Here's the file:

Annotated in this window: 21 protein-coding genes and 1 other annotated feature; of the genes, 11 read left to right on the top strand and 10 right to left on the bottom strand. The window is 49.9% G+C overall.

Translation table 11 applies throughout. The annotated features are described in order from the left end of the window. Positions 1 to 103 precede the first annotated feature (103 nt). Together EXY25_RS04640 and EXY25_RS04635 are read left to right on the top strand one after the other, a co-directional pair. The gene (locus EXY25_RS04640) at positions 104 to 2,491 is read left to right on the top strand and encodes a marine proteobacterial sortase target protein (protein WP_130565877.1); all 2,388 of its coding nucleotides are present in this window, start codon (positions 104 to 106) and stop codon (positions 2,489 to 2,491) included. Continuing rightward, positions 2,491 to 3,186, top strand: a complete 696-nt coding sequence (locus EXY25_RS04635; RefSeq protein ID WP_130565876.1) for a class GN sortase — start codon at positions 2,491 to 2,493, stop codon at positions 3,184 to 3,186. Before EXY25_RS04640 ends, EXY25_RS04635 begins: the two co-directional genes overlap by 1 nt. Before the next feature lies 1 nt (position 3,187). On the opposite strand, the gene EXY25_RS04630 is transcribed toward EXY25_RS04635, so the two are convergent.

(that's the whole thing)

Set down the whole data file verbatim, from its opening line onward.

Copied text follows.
Annotated in this window: 21 protein-coding genes and 1 other annotated feature; of the genes, 11 read left to right on the top strand and 10 right to left on the bottom strand. The window is 49.9% G+C overall.

Translation table 11 applies throughout. The annotated features are described in order from the left end of the window. Positions 1 to 103 precede the first annotated feature (103 nt). Together EXY25_RS04640 and EXY25_RS04635 are read left to right on the top strand one after the other, a co-directional pair. The gene (locus EXY25_RS04640) at positions 104 to 2,491 is read left to right on the top strand and encodes a marine proteobacterial sortase target protein (protein WP_130565877.1); all 2,388 of its coding nucleotides are present in this window, start codon (positions 104 to 106) and stop codon (positions 2,489 to 2,491) included. Continuing rightward, positions 2,491 to 3,186, top strand: a complete 696-nt coding sequence (locus EXY25_RS04635; RefSeq protein ID WP_130565876.1) for a class GN sortase — start codon at positions 2,491 to 2,493, stop codon at positions 3,184 to 3,186. Before EXY25_RS04640 ends, EXY25_RS04635 begins: the two co-directional genes overlap by 1 nt. Before the next feature lies 1 nt (position 3,187). On the opposite strand, the gene EXY25_RS04630 is transcribed toward EXY25_RS04635, so the two are convergent.